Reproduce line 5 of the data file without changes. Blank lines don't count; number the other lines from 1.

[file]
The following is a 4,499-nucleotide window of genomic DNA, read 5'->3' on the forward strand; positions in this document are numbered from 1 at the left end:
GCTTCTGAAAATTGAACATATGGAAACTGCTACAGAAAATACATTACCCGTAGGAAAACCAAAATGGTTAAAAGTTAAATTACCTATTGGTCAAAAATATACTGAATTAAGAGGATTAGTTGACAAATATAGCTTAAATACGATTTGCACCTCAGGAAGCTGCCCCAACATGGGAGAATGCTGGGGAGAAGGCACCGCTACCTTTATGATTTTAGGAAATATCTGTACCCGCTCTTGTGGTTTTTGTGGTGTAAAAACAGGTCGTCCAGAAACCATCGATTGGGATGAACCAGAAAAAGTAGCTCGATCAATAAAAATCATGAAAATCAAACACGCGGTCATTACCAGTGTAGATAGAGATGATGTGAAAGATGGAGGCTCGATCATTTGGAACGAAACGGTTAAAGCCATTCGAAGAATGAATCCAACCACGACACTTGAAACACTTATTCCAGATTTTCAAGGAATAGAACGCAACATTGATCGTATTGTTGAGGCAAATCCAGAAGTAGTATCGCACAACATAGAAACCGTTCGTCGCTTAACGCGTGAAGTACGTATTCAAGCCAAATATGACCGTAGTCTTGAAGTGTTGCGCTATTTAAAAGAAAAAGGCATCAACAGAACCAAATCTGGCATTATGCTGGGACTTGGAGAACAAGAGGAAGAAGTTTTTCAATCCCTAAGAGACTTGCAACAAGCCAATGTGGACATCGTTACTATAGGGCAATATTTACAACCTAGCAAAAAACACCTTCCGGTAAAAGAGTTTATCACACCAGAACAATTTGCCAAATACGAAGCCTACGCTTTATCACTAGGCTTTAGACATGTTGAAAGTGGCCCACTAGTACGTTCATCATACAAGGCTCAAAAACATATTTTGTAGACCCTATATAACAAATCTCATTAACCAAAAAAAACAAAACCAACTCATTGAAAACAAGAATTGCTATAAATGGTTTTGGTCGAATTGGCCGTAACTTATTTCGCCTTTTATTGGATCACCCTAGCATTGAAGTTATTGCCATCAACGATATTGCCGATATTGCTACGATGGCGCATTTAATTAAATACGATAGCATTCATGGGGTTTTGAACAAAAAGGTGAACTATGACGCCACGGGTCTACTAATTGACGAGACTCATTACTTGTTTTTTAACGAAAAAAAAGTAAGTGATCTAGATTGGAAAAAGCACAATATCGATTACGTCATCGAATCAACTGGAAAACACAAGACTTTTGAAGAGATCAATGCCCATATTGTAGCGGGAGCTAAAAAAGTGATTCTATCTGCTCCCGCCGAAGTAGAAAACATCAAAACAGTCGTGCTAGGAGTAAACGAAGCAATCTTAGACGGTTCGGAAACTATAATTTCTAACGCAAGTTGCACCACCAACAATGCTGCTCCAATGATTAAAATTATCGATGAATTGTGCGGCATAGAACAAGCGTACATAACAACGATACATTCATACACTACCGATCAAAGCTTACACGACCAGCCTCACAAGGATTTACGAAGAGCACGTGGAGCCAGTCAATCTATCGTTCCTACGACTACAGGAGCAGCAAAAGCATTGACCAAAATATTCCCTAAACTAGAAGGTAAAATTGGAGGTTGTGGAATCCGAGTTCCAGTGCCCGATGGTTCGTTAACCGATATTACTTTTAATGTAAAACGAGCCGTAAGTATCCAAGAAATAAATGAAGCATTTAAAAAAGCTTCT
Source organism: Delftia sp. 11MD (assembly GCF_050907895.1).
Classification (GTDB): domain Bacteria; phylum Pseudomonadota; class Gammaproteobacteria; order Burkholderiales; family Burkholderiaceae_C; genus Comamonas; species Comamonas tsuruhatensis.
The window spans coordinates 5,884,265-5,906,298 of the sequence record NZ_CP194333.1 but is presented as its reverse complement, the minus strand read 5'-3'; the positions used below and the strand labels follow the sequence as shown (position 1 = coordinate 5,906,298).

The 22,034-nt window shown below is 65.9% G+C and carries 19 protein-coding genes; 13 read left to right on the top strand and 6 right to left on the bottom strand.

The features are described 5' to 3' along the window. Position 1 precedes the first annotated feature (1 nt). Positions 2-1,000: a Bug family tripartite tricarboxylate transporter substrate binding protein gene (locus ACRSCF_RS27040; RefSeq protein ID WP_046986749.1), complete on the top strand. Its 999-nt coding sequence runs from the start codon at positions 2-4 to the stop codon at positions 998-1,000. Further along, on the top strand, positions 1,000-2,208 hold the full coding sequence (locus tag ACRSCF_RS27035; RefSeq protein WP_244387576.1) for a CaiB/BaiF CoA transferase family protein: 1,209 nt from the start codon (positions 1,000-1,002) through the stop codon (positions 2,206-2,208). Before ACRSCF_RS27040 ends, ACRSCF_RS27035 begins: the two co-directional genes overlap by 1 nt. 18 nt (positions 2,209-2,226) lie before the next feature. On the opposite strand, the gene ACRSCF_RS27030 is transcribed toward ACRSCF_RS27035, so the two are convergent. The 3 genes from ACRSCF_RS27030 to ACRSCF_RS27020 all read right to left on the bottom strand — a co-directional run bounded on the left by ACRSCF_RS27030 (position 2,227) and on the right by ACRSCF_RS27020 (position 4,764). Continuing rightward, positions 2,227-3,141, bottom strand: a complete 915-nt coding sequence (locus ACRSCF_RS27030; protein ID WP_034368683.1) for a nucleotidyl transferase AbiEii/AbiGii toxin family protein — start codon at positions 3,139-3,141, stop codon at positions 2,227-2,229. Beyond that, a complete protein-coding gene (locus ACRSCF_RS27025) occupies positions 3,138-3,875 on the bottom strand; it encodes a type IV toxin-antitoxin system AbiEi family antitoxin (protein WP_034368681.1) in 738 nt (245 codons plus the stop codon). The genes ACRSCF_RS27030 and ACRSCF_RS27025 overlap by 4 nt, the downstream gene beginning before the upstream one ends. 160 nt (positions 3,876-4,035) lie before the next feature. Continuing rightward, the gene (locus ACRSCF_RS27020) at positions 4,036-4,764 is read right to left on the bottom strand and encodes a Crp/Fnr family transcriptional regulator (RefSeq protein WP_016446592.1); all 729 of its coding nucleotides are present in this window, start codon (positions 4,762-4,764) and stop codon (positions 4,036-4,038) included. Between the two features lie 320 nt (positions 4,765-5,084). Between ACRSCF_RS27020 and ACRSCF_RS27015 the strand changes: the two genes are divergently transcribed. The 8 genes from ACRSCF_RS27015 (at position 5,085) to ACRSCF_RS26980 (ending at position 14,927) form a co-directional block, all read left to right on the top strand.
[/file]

The window spans coordinates 5,884,265-5,906,298 of the sequence record NZ_CP194333.1 but is presented as its reverse complement, the minus strand read 5'-3'; the positions used below and the strand labels follow the sequence as shown (position 1 = coordinate 5,906,298).